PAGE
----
European Union External Relations Commissioner Chris Patten also stressed that more needs to be done to prevent terrorism. Patten on 3 December said it was up to the West to do more to help stabilize impoverished countries in the OSCE region.
Patten warned that what he called "today's weak states" can easily turn into "tomorrow's failed states," which could attract terrorists "like flies around a carcass."
He did not specify any countries, but he did say the EU would pay more attention to the states of Central Asia bordering Afghanistan, and planned to double aid to the region.
Powell, whose stop in Bucharest marked the beginning of a 10-nation tour to consolidate support for U.S. campaign in Afghanistan and against global terrorism, also praised the OSCE's growing role in bringing stability to volatile regions such as the former Yugoslavia and Chechnya.
Powell welcomed the ongoing withdrawal of Russia's heavy military equipment from Moldova under a 1999 OSCE accord. He pointed out that Moscow should completely withdraw its forces and munitions from the former Soviet republic by the end of 2002 and said the U.S. was ready to support this effort with some $14 million in aid.
"Withdrawal of all Russian forces from Moldova by the end of 2002 will be a major undertaking involving the disposal or withdrawal of some 42,000 tons of munitions and tens of thousands of small arms. We must ensure the secure, safe disposal or removal of this ammunition and equipment. The United States is ready to support this effort with $14 million through the OSCE voluntary fund."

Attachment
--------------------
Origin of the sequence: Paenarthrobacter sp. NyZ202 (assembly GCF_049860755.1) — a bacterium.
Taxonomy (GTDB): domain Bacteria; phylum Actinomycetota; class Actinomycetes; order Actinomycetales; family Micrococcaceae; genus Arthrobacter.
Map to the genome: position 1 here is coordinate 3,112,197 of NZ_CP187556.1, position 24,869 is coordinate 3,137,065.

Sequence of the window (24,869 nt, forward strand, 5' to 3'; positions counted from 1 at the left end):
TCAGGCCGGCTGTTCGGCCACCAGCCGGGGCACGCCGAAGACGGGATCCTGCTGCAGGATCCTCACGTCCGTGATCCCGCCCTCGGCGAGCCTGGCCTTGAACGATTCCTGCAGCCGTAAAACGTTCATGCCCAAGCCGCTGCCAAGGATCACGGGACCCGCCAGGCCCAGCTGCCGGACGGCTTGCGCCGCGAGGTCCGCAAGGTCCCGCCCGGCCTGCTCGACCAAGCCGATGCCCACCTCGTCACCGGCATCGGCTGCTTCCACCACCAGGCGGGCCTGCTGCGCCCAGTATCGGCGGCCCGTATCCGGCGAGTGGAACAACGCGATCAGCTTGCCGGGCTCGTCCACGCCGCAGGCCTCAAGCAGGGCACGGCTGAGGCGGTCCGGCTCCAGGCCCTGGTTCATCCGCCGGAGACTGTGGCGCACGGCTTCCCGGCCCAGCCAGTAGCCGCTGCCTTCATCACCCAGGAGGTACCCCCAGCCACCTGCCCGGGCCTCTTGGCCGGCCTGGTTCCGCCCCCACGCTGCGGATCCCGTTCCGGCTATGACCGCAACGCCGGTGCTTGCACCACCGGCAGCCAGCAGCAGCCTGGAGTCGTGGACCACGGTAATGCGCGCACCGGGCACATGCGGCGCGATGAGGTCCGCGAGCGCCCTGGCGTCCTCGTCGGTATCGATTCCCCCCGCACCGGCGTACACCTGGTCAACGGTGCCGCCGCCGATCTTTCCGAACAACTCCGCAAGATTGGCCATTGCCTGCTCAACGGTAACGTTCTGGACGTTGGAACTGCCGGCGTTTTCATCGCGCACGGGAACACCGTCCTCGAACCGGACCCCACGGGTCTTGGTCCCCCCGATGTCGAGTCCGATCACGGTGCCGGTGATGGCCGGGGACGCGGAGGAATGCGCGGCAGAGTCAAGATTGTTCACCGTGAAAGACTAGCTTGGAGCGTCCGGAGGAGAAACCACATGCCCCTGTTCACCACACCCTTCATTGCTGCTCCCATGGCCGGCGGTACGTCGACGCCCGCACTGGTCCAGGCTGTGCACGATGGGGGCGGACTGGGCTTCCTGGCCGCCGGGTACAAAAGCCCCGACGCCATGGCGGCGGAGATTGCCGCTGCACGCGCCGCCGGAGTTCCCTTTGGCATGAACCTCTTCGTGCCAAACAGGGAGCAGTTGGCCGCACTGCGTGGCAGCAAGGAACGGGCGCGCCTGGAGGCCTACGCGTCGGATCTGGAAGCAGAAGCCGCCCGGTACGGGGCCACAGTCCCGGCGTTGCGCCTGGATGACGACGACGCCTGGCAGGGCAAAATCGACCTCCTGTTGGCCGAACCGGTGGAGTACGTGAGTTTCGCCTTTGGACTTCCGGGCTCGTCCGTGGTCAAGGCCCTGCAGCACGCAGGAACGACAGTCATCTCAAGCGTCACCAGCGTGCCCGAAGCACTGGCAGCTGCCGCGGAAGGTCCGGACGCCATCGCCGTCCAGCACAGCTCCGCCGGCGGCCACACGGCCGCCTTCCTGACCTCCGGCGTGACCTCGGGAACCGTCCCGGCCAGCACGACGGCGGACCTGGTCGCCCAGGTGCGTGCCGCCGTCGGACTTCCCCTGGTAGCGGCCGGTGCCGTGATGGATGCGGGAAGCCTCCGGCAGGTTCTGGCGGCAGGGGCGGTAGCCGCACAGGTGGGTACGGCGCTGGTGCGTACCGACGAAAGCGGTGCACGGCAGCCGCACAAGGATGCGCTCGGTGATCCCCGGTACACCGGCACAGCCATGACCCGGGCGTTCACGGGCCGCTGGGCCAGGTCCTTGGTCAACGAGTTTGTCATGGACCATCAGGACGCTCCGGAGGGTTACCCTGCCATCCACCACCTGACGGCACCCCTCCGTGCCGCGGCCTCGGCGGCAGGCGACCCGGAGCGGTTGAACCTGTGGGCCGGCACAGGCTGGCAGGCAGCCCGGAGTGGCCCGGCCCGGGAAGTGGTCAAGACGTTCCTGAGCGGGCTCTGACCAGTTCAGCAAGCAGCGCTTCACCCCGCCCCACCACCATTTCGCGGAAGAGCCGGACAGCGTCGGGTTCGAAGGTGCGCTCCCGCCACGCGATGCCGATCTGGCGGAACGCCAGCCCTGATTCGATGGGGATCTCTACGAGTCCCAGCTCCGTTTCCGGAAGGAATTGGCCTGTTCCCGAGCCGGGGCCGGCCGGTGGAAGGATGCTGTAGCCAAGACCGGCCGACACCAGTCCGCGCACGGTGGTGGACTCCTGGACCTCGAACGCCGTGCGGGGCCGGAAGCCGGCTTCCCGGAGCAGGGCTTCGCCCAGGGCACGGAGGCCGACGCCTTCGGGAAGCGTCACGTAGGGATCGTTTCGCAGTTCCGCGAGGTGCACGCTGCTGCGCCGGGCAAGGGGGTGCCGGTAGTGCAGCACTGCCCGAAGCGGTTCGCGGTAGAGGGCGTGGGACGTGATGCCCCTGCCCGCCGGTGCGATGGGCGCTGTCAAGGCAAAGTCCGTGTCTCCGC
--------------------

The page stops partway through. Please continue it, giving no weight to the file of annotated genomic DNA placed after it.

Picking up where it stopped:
The OSCE conference took place under the shadow of renewed Israeli-Palestinian violence in the Middle East, triggered by a series of Palestinian suicide bombings over the weekend. Israeli Foreign Minister Shimon Peres, who was also in Bucharest, held meetings on the sidelines of the conference with Powell and Russian Foreign Minister Igor Ivanov.
Peres after the talks urged Palestinian leader Yasser Arafat to show what he called "leadership" and stem Palestinian extremism.
Powell in turn urged both sides to "try to get back to a process that will lead to a cease-fire and to negotiations."
The Bucharest conference came amid efforts by the pan-continental security body to regain its international prestige and was organized at the end of Romania's one-year OSCE presidency.
Ironically, the conference was held in the sprawling palace that once belonged to the late communist dictator Nicolae Ceausescu -- a gargantuan architectural project that absorbed much of Romania's economic resources during the waning years of communism.
Twelve years after Ceausescu's demise, Romania still lags behind other former communist countries in the race for Euro-Atlantic integration.
But Foreign Minister Geoana said yesterday that Romania made the most out of its year at the helm of the regional security body and improved its international standing: "I think we managed to prove Romania's capacity as a responsible and effective international player and -- to an equal extent -- I think we managed to bring Romania's international reputation to a level consistent with our aspirations toward integration into the European Union and NATO."
Geoana's assessment echoed the opinion of the European Commission's recent report on Romania's progress toward EU integration, which said that Bucharest had demonstrated its capacity to assume international responsibilities.
However, it will now be up to Portugal -- which next year takes over the OSCE presidency -- to bring the organization closer to fulfilling its role as a provider of security, stability, and democracy across the continent.